As a medical student, I just want everyone to know how wrong this statement is. The definition of disease covers genetic etiologies as well, so yes, hereditary forms of cancer are DISEASE. Besides, not all cancers are genetic; for example, mesothelioma is primarily a cancer of exposure to asbestos fibers.

While it's true you can't alter your DNA, what you can do is destroy every cell that has the morphological characteristics of cancer--i.e., immortality, self-sufficiency, invasiveness, angiogenesis, etc. That's what chemotherapy is designed to do. As our knowledge of cancer gets better with each passing day, we have now developed "personalized" treatments that can target cancers that arise from specific genetic mutations that we know of. For example, patients with chronic myelogenous leukemia (CML) have a characteristic genetic finding called the Philadelphia chromosome that activates a particular mutant gene known as bcr-abl. There are drugs (i.e., imatinib, otherwise known as Gleevec) that can specifically bind to this gene product and destroy the cancerous tumor with far less side effects that conventional chemotherapy. CML, once an assuredly lethal disease, can now be treated into remission in the vast majority of patients.

When I say "remission," I mean that there are physically no more cancer cells in that patient by any test known to doctors, and that the genetic abnormality leading to that cancer is no longer detectable by our tests. That's pretty dang close to saying "cure." If those patients do develop other cancers, it's often due to other RFs or, unfortunately, sometimes the treatment themselves since many of the older chemotherapeutics are toxic to bone marrow and can cause leukemias. In that situation, it's a trade-off between treating the cancer of the patient now, but increasing their risk of a different cancer in the future.


Yes, this article is old. And yes, whoever claims it is a "magic bullet" for cancer is a troll. The metabolic and genetic pathways for cancer can be complex and can differ between cancers and within cancers. The genetic make-up of one patient's tumor can be drastically different than another patient's tumor even if they both have lung cancer, simply because there are so many ways to make a normal cell cancerous. While it's true that cancer cells have apoptosis-resistance mechanisms, not all tumors will be equally susceptible to forced oxidative metabolism as a way to circumvent that; mutations in other genetic pathways can confer resistance to apoptosis in other pathways; what comes to my mind are things like constitutive mutations in bcl-2 (an anti-apoptotic gene) or deletions in p53 (a gene product that can induce apoptosis).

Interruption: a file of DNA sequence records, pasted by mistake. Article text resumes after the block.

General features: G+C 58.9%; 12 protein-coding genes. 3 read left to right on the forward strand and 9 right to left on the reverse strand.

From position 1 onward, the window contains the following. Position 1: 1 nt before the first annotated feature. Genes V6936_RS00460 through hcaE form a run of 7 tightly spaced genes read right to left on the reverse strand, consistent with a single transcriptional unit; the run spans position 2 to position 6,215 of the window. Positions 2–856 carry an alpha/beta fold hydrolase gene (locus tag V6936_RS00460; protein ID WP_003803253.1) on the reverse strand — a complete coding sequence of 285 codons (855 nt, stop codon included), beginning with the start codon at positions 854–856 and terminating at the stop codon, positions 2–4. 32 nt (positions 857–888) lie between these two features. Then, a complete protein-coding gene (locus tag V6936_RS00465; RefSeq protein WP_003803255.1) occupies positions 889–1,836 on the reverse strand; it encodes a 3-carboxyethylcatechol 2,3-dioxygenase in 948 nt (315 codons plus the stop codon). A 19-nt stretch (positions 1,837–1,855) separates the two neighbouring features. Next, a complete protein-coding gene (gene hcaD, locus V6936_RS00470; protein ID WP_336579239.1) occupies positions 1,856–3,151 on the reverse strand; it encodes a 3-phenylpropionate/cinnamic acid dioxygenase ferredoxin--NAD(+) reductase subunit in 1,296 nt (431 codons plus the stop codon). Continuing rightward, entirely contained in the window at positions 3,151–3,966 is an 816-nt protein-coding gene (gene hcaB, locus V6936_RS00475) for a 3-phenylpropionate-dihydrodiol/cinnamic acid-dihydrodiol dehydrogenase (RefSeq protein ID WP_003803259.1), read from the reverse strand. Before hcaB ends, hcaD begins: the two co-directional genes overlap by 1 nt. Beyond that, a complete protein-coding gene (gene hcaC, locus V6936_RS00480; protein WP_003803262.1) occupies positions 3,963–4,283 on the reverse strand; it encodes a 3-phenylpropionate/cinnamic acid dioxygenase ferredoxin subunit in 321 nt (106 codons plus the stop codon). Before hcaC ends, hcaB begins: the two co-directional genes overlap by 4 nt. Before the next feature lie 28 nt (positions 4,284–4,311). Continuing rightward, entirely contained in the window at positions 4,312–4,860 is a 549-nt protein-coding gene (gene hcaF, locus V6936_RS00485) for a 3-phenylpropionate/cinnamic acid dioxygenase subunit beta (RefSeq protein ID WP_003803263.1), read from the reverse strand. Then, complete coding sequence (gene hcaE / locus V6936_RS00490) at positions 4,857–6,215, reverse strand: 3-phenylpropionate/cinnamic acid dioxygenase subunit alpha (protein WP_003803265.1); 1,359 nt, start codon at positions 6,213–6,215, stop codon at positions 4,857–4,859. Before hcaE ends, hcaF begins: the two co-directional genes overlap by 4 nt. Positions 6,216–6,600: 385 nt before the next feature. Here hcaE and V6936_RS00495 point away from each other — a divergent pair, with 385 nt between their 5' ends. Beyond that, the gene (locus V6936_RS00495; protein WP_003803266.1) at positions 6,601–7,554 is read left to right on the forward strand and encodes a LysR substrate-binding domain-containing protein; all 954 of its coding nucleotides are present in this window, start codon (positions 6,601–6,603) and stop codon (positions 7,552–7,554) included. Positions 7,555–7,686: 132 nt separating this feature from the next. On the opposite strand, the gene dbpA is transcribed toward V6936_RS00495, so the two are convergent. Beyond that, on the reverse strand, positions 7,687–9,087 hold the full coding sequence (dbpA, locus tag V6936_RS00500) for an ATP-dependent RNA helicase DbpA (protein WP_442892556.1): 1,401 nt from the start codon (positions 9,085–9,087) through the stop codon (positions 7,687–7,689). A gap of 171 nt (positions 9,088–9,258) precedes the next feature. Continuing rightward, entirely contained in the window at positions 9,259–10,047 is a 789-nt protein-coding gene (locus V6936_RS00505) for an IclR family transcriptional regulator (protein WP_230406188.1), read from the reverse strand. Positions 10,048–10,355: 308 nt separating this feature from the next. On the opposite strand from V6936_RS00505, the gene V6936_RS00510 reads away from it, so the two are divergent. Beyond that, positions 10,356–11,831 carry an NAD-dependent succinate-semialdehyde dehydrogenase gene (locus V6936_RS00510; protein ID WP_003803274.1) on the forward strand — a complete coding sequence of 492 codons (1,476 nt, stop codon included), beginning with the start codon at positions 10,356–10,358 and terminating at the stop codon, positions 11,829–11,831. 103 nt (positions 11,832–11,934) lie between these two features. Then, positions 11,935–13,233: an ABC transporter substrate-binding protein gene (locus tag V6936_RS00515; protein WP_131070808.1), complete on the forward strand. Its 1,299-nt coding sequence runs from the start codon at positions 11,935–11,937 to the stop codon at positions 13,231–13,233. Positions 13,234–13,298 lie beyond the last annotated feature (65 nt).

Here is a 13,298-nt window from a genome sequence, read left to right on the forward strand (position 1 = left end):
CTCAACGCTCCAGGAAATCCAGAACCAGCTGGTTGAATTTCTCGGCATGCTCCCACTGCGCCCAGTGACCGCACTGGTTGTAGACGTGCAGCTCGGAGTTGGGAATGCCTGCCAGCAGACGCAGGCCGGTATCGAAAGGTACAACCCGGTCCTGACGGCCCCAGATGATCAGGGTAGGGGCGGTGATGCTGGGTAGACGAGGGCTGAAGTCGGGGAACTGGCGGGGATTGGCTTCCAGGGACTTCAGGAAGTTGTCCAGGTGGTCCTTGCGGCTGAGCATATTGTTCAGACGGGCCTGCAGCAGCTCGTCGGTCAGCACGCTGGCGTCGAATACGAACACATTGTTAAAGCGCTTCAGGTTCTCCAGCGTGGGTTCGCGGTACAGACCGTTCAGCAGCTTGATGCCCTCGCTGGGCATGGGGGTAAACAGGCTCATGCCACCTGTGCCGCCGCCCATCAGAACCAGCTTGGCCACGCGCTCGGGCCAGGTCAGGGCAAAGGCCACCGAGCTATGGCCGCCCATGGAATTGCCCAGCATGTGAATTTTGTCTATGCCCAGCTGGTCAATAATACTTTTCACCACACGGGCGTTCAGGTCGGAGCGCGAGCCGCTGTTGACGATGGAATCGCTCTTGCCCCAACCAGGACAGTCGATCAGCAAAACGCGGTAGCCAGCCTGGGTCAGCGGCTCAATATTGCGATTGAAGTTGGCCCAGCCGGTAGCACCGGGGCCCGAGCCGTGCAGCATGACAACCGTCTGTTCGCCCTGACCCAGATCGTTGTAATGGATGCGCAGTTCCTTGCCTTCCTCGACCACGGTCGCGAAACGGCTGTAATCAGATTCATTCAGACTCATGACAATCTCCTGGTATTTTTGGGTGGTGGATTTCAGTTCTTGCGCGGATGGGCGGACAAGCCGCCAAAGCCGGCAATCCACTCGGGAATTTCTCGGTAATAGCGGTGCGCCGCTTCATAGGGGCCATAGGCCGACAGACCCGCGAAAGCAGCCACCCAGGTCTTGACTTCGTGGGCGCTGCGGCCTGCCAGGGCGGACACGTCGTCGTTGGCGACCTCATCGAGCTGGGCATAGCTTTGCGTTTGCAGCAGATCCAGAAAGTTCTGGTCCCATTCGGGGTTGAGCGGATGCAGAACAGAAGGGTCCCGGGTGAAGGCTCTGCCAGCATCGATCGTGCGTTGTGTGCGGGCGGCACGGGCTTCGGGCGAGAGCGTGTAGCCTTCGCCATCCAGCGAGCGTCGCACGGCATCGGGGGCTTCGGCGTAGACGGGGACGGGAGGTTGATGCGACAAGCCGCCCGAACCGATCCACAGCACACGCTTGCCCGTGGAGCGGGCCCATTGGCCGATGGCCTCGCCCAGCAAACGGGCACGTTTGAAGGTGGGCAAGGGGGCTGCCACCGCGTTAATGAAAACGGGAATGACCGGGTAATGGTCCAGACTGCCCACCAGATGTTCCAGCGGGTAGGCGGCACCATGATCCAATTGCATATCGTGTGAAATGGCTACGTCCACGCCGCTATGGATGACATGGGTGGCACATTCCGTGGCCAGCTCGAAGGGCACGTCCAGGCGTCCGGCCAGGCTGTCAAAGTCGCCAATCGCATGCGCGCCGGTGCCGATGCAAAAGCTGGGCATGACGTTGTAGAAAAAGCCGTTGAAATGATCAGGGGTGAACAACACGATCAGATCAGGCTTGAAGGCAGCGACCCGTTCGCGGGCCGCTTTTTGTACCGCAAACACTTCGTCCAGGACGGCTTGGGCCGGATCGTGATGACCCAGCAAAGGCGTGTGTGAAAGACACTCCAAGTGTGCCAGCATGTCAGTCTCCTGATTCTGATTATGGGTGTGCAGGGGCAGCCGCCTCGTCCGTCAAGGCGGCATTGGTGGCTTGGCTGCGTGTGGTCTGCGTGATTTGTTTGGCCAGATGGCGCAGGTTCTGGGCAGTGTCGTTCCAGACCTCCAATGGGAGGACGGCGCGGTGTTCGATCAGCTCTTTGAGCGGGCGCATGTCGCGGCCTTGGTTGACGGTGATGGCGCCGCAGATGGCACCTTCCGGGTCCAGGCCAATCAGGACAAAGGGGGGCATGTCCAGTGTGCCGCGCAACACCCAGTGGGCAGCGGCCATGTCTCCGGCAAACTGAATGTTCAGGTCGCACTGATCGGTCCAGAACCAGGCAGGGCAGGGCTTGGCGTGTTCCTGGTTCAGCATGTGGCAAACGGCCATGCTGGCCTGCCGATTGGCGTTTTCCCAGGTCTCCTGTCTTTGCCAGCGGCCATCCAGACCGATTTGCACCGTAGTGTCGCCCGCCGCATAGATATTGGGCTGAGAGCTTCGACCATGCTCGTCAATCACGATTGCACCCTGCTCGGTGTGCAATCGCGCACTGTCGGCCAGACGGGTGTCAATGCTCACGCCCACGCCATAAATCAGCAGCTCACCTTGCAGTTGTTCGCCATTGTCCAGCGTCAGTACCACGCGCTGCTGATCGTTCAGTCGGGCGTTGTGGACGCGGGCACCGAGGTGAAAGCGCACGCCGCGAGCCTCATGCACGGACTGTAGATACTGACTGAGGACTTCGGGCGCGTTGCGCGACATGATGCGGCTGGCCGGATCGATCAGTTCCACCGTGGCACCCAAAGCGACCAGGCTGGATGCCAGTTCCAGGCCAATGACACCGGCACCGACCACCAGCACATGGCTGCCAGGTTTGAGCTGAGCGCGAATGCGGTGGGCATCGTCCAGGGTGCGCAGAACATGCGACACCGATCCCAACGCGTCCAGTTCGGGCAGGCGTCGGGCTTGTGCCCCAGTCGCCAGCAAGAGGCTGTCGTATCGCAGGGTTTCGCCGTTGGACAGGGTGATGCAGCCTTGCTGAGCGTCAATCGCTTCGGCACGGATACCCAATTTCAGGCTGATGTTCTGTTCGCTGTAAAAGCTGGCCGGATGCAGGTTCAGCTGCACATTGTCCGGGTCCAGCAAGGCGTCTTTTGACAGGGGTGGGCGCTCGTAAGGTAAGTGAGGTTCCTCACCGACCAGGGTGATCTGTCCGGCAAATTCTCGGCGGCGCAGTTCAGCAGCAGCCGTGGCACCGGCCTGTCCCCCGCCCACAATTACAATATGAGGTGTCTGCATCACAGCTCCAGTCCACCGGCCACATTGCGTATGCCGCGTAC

In any case, no human trials large enough to show a statistically significant mortality benefit have been conducted. So any statement that this is a magic bullet has no basis in sound, scientific fact--it's simply a statement of opinion. I certainly hope that such a cheap and freely available drug has a mortality benefit, but until it's proven it'd be better not to deceitfully raise people's hopes.

Finally, in regards to the linked article in the OP, I think it's incredibly offensive to insinuate that somehow doctors "profit" off of their patient's suffering. For that to be our sole reason to practice medicine goes against our entire code of ethics, and frankly, if we were in it for the money we'd be stupid because it'd be so much easier to get rich in a different field like economics. Many doctors who treat patients in the US don't even get paid the full price of treatment because they take Medicare/Medicaid; anyone familiar with those programs knows the reimbursement for those programs are positively atrocious. If you want to blame drug companies that's a different argument for a different day (although I'd disagree with you). I'd just like to remind you all that, contrary to popular opinion, drug development is very costly; the reason why pharmaceutical companies insist on respecting copyright for a number of years is so they can recoup their development costs and show some profit margins to their shareholders before the cheaper generics hit the market. Anyone who tells you that AIDS patients nowadays are profit machines for Big Pharma is lying through their teeth--cheap generic HAART therapy is now available for AIDS patients in the US and even in Africa thanks to some big US/UN programs.

So next time before you bash us doctors and Big Pharma as the spawn of Satan, please think a little bit about what you're actually saying.



So you basically disproved 15% of what I said and more or less reaffirmed the last 85% of it. Not that bad if you ask me. Disease or not, the rest stands. Treatment and cure are far and away extremely different things. You can cut and burn cancer away until there is not a single atom of it left in you, but never can you promise it won't grow back in the future somehow. Every cancer patient in remission is simply a potential walking time bomb. I'm not trying to be a downer, but lets not be naive here.
59084 cr points
Send Message: Send PM GB Post
36 / M / Tacodome
Offline
Posted 5/17/11

hitokiri2486 wrote:


Kokashiba wrote:

It will never happen. Cancer is not a disease, so it can't be "cured". Its not simple like sending in an antibiotic to kill foreign cells like in the case of a virus. Cancer cells are your own cells growing in a malformed way. "unnatural" natural growth so to speak. It's in your DNA. You can't modify your own DNA so you can't make some sort of pill that will tell your body to stop growing cells that it thinks are normal. You can only get rid of cancer by literally cutting or burning away cancerous cells. Cancer exists in every persons body, it becomes fatal or dangerous when the growth outpaces how fast its killed or dies naturally.